Arunachal Pradesh is a small state in north-eastern India. A large part to the region is botanically under-explored or even undiscovered The forests of Arunachal Pradesh provide a large number of plants whose fruits, seeds, tubers, shoots, etc. make an important contribution to the diet of the tribal people. The present study explores the nutritionary status of five wild plants viz. fruits of Melodinus khasianus, leaves of Solanum nigrum, Phytolacca acinosa, Piper pedicellatum and Pouzolzia hirta reportedly consumed by the tribal people of Arunachal Pradesh. The main target of the research was to find out the nutritional potential of these undomesticated edible plants. The traditional use and ethnobotanical importance of these plants have also been mentioned.

Melodinus is a genus of ca. 53 species in the family Apocynaceae, mainly distributed in tropical and subtropical Asia and from Oceania to the Pacific coast. Among them, ca. 11 species occur in South China, Southwest China and Taiwan. Some species, such as M. suaveolens and M. henyri have been used in Chinese's folk medicine for the treatment of meningitis in children, rheumatic heart diseases, diuresis, bone fracture [3].

The plant, Melodinus khasianus Hook.f. is known as ‘Zoge’ in Arunachal Pradesh. The fresh leaves are crushed and made into paste. One tablespoon of paste is mixed in a tea cup with warm water and taken and used by the tribal people of Arunachal Pradesh for the treatment of dysentery, cholera and diarrhea [4].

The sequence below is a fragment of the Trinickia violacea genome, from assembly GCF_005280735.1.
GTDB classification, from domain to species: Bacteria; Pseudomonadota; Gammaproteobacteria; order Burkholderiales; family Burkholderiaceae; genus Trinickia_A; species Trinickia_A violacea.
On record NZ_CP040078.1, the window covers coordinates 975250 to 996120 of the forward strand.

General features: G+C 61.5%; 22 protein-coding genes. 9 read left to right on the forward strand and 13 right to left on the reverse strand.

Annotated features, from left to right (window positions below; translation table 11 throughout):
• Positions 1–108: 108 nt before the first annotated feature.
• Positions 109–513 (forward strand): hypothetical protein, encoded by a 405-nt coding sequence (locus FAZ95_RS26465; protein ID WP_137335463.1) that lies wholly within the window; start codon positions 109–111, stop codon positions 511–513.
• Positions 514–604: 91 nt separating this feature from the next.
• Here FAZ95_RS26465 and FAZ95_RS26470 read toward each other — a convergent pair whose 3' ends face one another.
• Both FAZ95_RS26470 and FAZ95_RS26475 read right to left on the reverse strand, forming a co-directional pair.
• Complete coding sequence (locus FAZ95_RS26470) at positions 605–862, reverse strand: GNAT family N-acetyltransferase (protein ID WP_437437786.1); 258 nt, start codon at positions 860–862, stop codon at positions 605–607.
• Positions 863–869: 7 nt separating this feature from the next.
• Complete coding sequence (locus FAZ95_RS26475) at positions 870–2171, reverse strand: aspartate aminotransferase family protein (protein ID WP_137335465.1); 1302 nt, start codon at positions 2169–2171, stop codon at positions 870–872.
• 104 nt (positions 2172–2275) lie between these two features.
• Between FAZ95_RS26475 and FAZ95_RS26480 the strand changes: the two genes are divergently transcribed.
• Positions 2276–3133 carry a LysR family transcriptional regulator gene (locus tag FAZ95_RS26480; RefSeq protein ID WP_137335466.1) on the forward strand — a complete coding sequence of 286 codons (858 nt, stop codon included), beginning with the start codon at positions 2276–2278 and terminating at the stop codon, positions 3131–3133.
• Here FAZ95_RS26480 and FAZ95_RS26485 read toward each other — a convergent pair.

Phytolacca acinosa Roxb. known as ‘Papok” in Arunachal Pradesh, belonging to the family Phytolaccaceae is found on various parts of North-east India. The tender leaves and twigs are cooked like the vegetable. The young shoots have an excellent flavor and are reported to be used as an asparagus substitute [5]. The root of this plant is used in the medication of urinary disorders, nephritis, oedema, abdominal distension, and also it is used to treat boils, carbuncles and sores. Recently, the plant has been studied for the isolation of potential anti-AIDS drug [6]. Solanum nigrum Linn. known as ‘How-ore’ in Arunachal Pradesh, belonging to the family Solanaceae. The leaves and fruits are reported to be considered as anti-oxidant, anti-inflammatory, diuretic and anti-pyretic. The different parts of the plant have been extensively used as food and for the treatment of several acute and chronic diseases. The plant found to contain active substances, such as total alkaloid, steroidal saponins and glycoprotein, exhibiting anti-tumor activity. In Indian traditional medicine, the plant is also used as a hepatoprotective agent [7].